New equipment + new information = changes in technique

Beginner and pro baristas share tips and tricks for making espresso.

#1: Post by coyote-1 »

The addition of the manometer to my ViaVenezia, along with watching a couple vids of Neapolitan baristas utilizing spring lever machines, has resulted in modifications to technique. Previously I was using my flow control to pre-infuse a bit, and then running the shot for 23-28 seconds depending on the coffee.

Now it goes like this:
  1. Pre-infusion. Quickly but slowly (yeah, but it makes sense when you do it lol) go from zero flow to full flow and then back down. Can't start at full flow because it makes a mess of the puck, but a moment of full flow does saturate the puck.
  2. With pressure around three bar, wait for first drops to emerge.
  3. Shut flow lever down to zero flow/pressure, wait five to eight seconds. This completes pre-infusion.
  4. Go to full flow (around nine bar) for eight to ten seconds.
  5. Gradually back off flow.
  6. The moment any blonding begins, stop the shot.
Whether the final step occurs after fifteen seconds or thirty five seconds is irrelevant. I just have to pay attention, and stop the shot at that moment. I'm getting consistently good results with this process.


#2: Post by Milligan »

Curious to know if you involve a shot ratio at all or only go by blonding?

coyote-1 (original poster)

#3: Post by coyote-1 (original poster) replying to Milligan »

I've not been worrying about ratio. I don't own a scale for espresso... the amount output into the cup comes out roughly the same each time for a given bean. The HairBender, for example, gives me slightly more in the cup before blonding than does the Mott Espresso dark roast. So I'm clearly obtaining a ratio that could be measured. I just don't have it measured.

I used my bottomless portafilter this morning for the first time since installing the pressure gauge and moving to this adjusted workflow. It was very smooth, no hint of channeling. And I got to stop the water-input part of preinfusion sooner. Think I'll use the bottomless for the next many shots, to see just how low I can go with that.


#4: Post by Milligan »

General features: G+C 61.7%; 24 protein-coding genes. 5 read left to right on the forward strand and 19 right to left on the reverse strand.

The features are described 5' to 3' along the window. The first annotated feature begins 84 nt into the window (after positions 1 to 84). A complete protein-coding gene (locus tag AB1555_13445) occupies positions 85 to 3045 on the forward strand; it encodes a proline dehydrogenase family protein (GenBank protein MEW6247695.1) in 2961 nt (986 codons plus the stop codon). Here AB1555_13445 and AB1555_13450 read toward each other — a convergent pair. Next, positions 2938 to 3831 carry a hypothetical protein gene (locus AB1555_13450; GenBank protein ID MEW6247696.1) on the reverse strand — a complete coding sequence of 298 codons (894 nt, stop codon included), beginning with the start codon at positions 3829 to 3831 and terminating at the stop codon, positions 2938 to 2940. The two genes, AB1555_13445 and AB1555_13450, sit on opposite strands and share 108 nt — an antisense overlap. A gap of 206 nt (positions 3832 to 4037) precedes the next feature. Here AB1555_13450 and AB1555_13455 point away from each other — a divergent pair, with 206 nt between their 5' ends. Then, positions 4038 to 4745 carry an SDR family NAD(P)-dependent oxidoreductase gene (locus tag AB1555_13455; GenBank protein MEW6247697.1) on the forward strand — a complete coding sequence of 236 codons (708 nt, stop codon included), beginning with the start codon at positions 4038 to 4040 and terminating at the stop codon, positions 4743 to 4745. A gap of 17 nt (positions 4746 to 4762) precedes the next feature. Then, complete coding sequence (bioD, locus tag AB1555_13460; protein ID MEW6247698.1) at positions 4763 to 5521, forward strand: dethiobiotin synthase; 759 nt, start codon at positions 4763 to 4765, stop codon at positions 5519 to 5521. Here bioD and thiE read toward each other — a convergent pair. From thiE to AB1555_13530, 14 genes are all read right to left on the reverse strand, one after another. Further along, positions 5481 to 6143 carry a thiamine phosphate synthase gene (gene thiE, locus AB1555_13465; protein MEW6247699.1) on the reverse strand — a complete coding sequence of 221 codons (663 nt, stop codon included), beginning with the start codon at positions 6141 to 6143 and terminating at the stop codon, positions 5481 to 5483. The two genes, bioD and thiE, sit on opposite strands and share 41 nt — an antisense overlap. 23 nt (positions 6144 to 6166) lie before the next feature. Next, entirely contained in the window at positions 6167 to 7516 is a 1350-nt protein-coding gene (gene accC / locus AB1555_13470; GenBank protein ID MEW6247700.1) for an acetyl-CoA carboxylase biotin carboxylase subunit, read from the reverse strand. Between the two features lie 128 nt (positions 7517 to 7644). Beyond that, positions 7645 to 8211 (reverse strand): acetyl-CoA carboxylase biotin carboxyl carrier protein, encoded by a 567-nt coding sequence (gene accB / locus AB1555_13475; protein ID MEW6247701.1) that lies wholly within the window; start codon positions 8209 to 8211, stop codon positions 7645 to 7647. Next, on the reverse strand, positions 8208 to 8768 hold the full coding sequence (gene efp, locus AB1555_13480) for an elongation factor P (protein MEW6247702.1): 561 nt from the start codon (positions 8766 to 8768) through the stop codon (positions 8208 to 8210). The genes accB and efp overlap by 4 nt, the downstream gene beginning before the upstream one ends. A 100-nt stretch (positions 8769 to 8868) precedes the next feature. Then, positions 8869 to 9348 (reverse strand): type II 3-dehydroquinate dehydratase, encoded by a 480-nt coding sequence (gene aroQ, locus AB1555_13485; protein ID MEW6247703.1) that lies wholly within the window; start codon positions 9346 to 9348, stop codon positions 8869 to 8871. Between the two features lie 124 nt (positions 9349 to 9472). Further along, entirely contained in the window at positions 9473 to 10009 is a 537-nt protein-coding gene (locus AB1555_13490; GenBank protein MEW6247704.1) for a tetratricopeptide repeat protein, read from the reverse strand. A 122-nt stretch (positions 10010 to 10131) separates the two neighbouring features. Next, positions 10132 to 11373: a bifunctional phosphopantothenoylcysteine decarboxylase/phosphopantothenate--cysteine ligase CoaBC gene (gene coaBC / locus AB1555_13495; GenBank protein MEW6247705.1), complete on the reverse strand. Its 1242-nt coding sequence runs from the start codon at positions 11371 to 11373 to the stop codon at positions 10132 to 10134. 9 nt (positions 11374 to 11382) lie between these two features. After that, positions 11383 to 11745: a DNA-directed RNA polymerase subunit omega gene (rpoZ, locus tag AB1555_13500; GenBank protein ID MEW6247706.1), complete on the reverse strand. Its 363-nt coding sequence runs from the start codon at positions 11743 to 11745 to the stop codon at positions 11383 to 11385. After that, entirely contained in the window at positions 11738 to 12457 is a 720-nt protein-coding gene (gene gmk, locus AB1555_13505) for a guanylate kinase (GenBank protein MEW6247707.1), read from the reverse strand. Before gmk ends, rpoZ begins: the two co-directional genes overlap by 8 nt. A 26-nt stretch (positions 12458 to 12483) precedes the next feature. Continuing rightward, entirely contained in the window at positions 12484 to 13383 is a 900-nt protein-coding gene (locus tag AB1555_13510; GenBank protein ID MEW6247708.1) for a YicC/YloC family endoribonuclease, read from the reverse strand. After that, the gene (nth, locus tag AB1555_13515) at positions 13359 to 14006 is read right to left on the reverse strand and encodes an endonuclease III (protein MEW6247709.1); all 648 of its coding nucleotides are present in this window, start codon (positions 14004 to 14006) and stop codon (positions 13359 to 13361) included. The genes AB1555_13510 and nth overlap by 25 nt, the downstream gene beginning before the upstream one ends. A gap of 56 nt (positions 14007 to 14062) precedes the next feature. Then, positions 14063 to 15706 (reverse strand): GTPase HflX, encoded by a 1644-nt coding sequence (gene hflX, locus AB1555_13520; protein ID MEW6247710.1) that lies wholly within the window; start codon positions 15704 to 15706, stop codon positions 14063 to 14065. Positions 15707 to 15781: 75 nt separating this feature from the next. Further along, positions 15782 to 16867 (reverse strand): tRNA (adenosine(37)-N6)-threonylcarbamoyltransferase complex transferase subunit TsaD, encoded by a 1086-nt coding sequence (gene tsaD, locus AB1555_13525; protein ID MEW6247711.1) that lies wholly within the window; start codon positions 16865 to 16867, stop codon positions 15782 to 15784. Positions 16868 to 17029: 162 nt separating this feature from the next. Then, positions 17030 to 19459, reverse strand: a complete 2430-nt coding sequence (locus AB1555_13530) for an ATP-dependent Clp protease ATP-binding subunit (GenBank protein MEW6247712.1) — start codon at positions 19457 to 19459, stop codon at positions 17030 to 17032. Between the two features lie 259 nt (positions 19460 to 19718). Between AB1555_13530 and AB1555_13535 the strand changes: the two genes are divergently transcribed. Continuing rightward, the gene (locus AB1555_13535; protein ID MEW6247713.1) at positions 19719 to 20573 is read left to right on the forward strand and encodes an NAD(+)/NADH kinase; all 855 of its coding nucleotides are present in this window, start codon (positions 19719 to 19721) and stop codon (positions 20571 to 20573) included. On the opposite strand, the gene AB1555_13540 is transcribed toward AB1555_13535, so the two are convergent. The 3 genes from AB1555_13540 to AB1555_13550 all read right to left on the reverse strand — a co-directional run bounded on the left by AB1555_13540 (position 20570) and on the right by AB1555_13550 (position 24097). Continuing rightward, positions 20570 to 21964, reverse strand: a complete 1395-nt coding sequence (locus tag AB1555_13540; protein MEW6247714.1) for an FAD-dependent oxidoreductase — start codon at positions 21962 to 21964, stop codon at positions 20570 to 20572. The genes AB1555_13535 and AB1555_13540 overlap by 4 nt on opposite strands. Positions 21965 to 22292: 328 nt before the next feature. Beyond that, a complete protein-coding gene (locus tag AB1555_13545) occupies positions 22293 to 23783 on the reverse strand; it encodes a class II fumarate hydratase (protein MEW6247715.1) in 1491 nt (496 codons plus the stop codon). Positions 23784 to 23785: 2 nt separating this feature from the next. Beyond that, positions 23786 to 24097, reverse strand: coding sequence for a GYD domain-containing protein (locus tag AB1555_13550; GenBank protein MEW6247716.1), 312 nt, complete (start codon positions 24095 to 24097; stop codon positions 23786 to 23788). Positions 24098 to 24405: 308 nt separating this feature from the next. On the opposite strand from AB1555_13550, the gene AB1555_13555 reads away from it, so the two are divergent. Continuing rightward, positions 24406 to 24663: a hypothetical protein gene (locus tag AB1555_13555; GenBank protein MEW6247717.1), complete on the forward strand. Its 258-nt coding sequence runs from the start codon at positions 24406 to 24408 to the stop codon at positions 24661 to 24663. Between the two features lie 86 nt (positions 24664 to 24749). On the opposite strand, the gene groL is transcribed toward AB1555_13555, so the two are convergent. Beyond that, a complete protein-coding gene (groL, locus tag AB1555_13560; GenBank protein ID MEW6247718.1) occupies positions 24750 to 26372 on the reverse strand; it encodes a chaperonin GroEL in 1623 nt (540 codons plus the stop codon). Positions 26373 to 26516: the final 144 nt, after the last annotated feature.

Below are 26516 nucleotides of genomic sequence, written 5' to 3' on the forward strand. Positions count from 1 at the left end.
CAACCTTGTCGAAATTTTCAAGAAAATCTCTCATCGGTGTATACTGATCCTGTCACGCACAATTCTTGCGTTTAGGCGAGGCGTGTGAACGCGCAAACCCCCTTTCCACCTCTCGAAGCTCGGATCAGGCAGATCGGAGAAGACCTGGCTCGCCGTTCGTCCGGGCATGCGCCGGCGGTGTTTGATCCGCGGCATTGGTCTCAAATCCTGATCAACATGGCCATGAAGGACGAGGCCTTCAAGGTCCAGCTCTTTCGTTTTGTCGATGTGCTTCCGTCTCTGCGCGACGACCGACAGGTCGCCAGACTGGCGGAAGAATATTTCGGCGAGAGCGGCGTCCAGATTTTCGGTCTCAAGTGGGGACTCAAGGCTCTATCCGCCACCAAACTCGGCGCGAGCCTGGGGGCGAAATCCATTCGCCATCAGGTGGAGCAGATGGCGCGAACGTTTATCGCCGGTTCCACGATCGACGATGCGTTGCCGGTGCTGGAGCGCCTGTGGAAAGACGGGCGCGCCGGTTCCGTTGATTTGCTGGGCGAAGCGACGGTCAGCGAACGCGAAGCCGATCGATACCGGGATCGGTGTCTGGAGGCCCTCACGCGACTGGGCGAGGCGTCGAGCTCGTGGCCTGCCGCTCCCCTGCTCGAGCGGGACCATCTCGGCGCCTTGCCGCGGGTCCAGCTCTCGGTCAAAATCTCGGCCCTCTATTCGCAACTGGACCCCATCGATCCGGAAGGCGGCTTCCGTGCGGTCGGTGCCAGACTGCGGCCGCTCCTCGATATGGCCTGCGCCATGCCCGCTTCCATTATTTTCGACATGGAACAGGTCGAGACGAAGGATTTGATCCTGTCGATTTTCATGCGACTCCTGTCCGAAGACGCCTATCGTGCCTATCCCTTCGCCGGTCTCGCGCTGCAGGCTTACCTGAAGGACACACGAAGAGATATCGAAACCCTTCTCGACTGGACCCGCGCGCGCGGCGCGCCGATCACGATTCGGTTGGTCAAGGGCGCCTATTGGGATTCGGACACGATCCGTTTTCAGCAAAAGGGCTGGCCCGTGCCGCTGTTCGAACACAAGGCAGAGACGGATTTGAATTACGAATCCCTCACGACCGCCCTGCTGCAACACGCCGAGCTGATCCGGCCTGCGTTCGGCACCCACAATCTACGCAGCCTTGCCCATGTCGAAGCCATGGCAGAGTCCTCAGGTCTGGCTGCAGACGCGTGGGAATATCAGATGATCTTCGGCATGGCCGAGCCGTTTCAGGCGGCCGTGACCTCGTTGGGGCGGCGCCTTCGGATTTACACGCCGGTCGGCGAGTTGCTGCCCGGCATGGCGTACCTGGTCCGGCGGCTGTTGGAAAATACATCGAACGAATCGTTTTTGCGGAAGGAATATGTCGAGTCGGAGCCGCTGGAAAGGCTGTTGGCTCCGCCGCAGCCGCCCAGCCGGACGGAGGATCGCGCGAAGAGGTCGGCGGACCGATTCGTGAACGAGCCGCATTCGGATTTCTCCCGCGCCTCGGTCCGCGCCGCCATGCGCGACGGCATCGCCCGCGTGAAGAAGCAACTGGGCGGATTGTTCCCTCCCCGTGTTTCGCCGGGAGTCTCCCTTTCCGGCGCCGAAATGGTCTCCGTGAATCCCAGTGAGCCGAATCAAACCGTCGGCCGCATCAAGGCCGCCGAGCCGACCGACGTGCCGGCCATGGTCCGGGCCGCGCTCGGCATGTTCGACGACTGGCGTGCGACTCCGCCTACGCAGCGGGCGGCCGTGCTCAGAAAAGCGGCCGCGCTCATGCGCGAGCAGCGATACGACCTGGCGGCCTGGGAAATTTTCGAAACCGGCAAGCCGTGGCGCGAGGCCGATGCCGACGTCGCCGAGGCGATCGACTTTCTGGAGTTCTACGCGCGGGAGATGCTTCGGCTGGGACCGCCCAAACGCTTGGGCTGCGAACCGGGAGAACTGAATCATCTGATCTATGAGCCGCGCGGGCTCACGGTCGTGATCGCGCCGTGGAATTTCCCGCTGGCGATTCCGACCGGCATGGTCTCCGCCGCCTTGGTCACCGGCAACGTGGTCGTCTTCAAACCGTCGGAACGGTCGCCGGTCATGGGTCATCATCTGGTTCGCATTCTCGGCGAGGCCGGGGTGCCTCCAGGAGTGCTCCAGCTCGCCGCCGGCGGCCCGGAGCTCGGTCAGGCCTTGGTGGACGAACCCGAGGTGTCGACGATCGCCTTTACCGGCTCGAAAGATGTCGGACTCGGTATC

It is cool to hear that technique works for you so well and you use it everyday. I closely watch the stream to see color differences but don't have an eye to exclusively stop a shot based on it. I recently quit using my thermometer for steaming and it has been going quite well with just touch, sight and sound now that I've had a lot of time behind the steamer. I'd like to try the blonding technique to stop a shot too to have another technique under my belt.

coyote-1 (original poster)

#5: Post by coyote-1 (original poster) »

I posted this in 'machines' but it really belongs here. Will copy it over, and then delete from that subforum.

Another vid showing the process. Mott espresso dark blend. Longer than usual so I could video it, and not perfect though it tasted good. One cat saying hello throughput the vid.

0:05: start pre-infusion. Start low, ramp up to about 7 bar, drop back down. Note the PID temperature drop even though no liquid is emerging, so we know water is flowing into the puck.
0:23: pre-infusion with little to no pressure for blooming.
0:31: ramp up pressure. Gauge maxed at 11.5 bar, in accordance with brew head 2 bar pressure drop.
1:06: though I've been backing off the flow control already, you can begin to hear the pump dropping off.
1:15: note the temperature, which started at 195, never dropped below 189. Meanwhile the pressure gauge reads 3 bar... and the dimmer lever is dropping on its own at this point! Almost like an actual spring lever.
1:20: the lever has dropped more, and the manometer reads 1 bar. Time to end the shot.
1:29: only the very first few 'blond' drops have come into the cup. So even though the shot took 75 seconds total, there's no bitterness. It's pretty sweet.

Though on examining the following, pre-infusion begins at 0:34 and the shot concludes at 1:50.... so 75 seconds total is not unexpected when emulating a lever shot??